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Structure and Behaviour - Formatting and Behaviour

From: Rivers-Moore, Daniel <daniel.rivers-moore@rivcom.com>
Date: Fri, 6 Jun 1997 11:04:33 +0100
Message-ID: <317CDDD87D9CD011958100609712EB6B04B850@FLPS-NTSERVER1>
To: w3c-sgml-wg@w3.org
This is a long overdue contribution to the XML-LINK review process. I
apologise for presenting this so late in the day, but I hope that the
four weeks before July 1 will be sufficient for this contribution to be
of use.

Peter Murray-Rust wrote (on the xml-dev forum):

>>Structure and Behaviour.
My understanding is that a hyperdocument can have a link structure which
is independent of behaviour - it simply represents the structure of the
information.  I'm happy with this - what I'm less clear about is whether
there are *commonly agreed semantics* for this, or whether it's all
application-dependent.  [If the answer to all my concerns is
'application-dependent' then it will be a pity because everyone will
write individual link processors and there will be no reusability.]  I'm
aware that all these concerns are catered for by HyTime, but since I am
ignorant of HyTime, answers which refer to that won't be much use to me
- ideally they should be in the context of the current spec.
Thus I assume we can transmit structures like DAGs, linked lists,
relational tables, etc. by the use of XML-LINK without being concerned
how they are going to behave.  At this stage I'd like simply to address
structure.
<<

I absolutely agree. The link is about structure, not about behaviour.

Consider the following:

<person ID="drm">
   <name>Daniel Rivers-Moore</name>
   <nationality>British</nationality>
</person>
<person ID="ts">
   <name>Tony Stewart</name>
   <nationality>American</nationality>
</person>
<organisation ID="rivcom">
   <name>RivCom</name>
   <business>publishing structured information</business>
</organisation>
<employment XML-LINK="EXTENDED"> 
   <employer XML-LINK="LOCATOR" HREF="#rivcom" ROLE="employer"/>
   <employee XML-LINK="LOCATOR" HREF="#drm" ROLE="employee"/>
</employment>
<employment XML-LINK="EXTENDED"> 
   <employer XML-LINK="LOCATOR" HREF="#rivcom" ROLE="employer"/>
   <employee XML-LINK="LOCATOR" HREF="#ts" ROLE="employee"/>
</employment>

There is no SHOW, no ACTUATE and no BEHAVIOR attribute on the link
elements or their locator subelements. To have any of these attributes
would be to say _in_the_document_itself_  how the information should be
presented. But the document should just say what the information _is_.
The place for presentational instructions is in the stylesheet.

Having said this, I think it has been extremely useful for the SHOW,
ACTUATE and BEHAVIOR attributes to have been placed in XML-LINK
_in_this_early_draft_. Given that XML-STYLE has not yet been produced,
and given that in order to start implementing XML-LINK, there has to be
some way to specify how linked information should be presented to the
user, putting it in XML-LINK is a valid _temporary_ solution.

But when XML-STYLE is written, it should include ways of specifying not
only typographic, spatial etc. information about presentation of element
content, but also behavioural information, both about element content
and about links. At that time, the SHOW, ACTUATE and BEHAVIOR attributes
should be migrated from XML-LINK to XML-STYLE.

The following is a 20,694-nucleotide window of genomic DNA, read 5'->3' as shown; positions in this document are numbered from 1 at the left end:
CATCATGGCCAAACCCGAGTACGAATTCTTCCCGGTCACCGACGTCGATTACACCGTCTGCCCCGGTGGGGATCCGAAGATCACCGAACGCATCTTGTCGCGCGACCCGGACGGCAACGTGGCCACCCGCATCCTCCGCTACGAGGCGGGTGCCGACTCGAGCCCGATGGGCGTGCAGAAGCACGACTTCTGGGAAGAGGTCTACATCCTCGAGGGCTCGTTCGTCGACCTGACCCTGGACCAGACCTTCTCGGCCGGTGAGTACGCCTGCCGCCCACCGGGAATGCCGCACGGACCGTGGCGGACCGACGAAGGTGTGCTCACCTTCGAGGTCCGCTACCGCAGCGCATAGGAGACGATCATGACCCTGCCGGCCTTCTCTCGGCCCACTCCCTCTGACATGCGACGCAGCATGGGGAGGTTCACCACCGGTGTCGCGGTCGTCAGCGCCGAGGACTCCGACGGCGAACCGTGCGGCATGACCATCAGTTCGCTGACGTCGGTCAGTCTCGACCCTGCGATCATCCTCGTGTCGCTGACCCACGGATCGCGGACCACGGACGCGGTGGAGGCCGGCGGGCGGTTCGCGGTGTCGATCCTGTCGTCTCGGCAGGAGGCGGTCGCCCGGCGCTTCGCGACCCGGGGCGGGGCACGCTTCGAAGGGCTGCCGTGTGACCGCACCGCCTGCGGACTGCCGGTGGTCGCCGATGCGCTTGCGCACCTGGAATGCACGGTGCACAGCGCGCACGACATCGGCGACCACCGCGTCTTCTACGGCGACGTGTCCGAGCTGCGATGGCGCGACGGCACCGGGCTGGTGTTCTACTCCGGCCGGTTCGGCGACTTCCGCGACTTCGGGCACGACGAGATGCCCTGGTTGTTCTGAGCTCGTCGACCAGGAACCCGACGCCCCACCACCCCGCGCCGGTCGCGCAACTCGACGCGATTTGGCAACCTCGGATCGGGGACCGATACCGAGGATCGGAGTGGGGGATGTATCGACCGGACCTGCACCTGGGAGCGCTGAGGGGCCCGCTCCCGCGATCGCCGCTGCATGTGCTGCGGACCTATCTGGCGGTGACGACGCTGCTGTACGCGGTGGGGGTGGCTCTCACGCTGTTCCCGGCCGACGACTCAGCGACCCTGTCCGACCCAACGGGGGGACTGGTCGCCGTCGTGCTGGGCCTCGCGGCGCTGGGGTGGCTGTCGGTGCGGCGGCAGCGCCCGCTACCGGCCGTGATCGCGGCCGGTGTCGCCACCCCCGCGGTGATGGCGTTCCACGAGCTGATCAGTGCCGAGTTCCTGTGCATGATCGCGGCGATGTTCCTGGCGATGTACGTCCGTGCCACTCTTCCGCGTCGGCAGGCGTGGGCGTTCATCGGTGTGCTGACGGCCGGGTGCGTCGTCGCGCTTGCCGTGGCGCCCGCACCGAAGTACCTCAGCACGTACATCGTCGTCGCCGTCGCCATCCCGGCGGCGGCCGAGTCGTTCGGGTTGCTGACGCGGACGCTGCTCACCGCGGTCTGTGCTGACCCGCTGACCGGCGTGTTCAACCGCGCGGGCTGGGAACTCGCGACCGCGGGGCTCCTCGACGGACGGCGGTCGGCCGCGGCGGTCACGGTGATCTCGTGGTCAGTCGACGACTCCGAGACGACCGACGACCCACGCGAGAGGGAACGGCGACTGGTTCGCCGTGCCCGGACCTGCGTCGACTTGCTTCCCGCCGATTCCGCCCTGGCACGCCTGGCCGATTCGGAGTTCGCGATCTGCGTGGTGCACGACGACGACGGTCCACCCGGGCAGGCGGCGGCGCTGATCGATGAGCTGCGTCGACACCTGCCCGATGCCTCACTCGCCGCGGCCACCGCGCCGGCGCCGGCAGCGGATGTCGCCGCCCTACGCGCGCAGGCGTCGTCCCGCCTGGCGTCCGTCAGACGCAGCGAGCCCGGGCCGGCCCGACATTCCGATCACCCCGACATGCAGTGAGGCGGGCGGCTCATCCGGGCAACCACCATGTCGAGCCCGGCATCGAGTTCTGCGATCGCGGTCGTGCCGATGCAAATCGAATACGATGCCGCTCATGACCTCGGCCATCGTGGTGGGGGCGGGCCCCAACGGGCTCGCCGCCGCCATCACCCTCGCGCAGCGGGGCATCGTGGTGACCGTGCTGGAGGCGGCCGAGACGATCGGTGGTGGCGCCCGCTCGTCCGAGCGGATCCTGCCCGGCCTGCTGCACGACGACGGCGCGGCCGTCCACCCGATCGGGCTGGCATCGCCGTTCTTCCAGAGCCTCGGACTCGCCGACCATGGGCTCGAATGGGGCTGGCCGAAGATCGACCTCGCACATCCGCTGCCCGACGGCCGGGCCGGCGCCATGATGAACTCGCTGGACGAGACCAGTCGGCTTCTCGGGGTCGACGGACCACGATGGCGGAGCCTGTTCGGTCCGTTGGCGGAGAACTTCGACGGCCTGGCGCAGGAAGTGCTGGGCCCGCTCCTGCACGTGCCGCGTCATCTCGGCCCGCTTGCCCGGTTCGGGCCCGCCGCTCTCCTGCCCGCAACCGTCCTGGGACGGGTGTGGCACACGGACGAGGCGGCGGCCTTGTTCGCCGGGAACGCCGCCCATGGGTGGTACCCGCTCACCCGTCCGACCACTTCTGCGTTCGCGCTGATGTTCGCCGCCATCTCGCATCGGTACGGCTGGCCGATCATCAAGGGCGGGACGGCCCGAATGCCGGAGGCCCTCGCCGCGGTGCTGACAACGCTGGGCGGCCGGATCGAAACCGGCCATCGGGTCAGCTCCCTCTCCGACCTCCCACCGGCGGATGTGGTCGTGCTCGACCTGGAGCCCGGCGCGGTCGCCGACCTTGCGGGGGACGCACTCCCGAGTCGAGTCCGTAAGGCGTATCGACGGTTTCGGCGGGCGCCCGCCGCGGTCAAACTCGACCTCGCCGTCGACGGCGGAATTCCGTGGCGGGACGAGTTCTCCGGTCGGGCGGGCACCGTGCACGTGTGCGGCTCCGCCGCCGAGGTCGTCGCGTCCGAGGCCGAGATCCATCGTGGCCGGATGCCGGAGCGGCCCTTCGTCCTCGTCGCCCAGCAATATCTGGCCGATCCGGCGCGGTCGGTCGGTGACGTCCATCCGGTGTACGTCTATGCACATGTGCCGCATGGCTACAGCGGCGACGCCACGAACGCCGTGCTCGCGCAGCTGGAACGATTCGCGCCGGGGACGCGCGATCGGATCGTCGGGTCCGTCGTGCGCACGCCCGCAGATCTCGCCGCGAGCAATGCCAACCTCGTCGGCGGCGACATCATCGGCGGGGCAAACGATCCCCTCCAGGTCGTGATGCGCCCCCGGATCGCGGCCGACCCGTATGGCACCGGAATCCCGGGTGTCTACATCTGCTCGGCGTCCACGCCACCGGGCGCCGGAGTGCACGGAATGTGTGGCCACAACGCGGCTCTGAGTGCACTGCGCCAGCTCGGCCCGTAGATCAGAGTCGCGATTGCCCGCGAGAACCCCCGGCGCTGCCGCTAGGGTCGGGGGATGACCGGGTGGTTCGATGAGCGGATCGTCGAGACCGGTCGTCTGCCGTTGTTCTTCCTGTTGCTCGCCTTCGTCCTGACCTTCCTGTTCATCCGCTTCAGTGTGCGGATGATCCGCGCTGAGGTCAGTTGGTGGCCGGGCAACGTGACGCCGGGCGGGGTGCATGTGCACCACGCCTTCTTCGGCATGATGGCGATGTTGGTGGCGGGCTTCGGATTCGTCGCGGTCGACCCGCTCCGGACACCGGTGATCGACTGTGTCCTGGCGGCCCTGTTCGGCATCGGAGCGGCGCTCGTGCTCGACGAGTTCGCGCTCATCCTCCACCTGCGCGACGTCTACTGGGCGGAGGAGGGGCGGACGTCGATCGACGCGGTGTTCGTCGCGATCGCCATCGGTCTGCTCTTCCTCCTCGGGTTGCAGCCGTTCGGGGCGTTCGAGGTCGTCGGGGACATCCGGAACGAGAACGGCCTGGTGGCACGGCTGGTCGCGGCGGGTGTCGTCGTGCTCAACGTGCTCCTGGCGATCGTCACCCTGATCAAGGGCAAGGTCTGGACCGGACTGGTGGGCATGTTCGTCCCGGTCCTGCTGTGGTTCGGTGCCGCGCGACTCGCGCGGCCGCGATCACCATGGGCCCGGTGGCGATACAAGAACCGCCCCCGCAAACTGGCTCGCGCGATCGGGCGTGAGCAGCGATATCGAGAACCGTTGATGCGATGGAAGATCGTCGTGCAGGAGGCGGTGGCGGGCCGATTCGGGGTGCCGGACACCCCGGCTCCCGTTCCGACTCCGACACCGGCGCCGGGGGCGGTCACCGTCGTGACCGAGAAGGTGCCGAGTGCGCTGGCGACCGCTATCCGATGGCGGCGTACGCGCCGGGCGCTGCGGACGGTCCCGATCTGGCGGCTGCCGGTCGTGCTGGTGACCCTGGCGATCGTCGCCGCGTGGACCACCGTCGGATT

It will then be possible to have stylesheets with the following kinds of
result:

Under stylesheet 1:
The employer's name and business are displayed in the browser window.
The employer's name is a hotspot which, when clicked, spawns a popup
window showing a list of the employees with their names and
nationalities

Under stylesheet 2:
The employer's and employees' names are displayed in the browser window.
The employer's name is a hotspot which, when clicked, spawns a popup
window showing the employer's line of business. The employees' names are
hotspots which, when clicked, spawn a popup window showing the relevant
employee's nationality.

Under stylesheet 3:
The employer's name is displayed in bold type in the top row of a table,
spanning two columns. The employer's line of business is not displayed
at all. Subsequent rows of the table show the employees' names in the
first column, and their nationalities in the second.

... and so on

All these kinds of behaviour and more are controlled by stylesheets in
RivCom's XML plugin for Netscape which I demonstrated at WWW6 in Santa
Clara and at SGML Europe 97 in Barcelona. In that demo, the styles were
applied in a context-dependent way to elements, and could be controlled
in very intuitive and flexible ways by user actions. That plugin does
not currently support XML-LINK. However, the principle is the same, and
the plugin is an eloquent demonstration of the fact that a stylesheet is
an appropriate means to control not just appearance but also behaviour
(functionality). Indeed, the boundary between appearance and
behaviour/functionality is very hard to draw. Both are about
presentation, not about content. This is why they should _not_ be
encoded as part of the document instance (content) but as part of the
stylesheet (presentation).

Someone said today "We are migrating from a document-centric world to a
data-centric world. The document is just a snapshot of the data."  I
would add "The document is a snapshot of the data viewed according to
certain rules of selection and presentation".

The data is in the content. The presentation is in the stylesheet. The
links are part of the content. Their behaviour is not.
Received on Friday, 6 June 1997 06:03:39 EDT

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